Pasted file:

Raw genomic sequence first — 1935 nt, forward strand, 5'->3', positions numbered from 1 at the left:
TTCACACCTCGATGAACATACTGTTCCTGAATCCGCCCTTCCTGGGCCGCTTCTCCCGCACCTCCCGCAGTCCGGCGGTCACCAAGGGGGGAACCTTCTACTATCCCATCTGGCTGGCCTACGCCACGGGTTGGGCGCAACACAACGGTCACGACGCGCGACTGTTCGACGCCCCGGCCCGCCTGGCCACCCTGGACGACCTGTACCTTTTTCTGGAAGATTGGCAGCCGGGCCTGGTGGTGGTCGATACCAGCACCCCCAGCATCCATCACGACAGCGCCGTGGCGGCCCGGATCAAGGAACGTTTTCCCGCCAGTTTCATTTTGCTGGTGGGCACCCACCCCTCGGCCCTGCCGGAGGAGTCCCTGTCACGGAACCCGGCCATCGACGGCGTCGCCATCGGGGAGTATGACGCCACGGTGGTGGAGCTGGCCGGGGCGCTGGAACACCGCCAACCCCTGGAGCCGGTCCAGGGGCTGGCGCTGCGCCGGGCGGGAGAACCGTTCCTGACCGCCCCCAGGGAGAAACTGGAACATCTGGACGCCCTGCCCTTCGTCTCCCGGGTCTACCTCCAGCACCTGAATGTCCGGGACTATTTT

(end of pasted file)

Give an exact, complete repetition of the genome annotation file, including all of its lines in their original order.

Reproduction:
Raw genomic sequence first — 1935 nt, forward strand, 5'->3', positions numbered from 1 at the left:
TTCACACCTCGATGAACATACTGTTCCTGAATCCGCCCTTCCTGGGCCGCTTCTCCCGCACCTCCCGCAGTCCGGCGGTCACCAAGGGGGGAACCTTCTACTATCCCATCTGGCTGGCCTACGCCACGGGTTGGGCGCAACACAACGGTCACGACGCGCGACTGTTCGACGCCCCGGCCCGCCTGGCCACCCTGGACGACCTGTACCTTTTTCTGGAAGATTGGCAGCCGGGCCTGGTGGTGGTCGATACCAGCACCCCCAGCATCCATCACGACAGCGCCGTGGCGGCCCGGATCAAGGAACGTTTTCCCGCCAGTTTCATTTTGCTGGTGGGCACCCACCCCTCGGCCCTGCCGGAGGAGTCCCTGTCACGGAACCCGGCCATCGACGGCGTCGCCATCGGGGAGTATGACGCCACGGTGGTGGAGCTGGCCGGGGCGCTGGAACACCGCCAACCCCTGGAGCCGGTCCAGGGGCTGGCGCTGCGCCGGGCGGGAGAACCGTTCCTGACCGCCCCCAGGGAGAAACTGGAACATCTGGACGCCCTGCCCTTCGTCTCCCGGGTCTACCTCCAGCACCTGAATGTCCGGGACTATTTT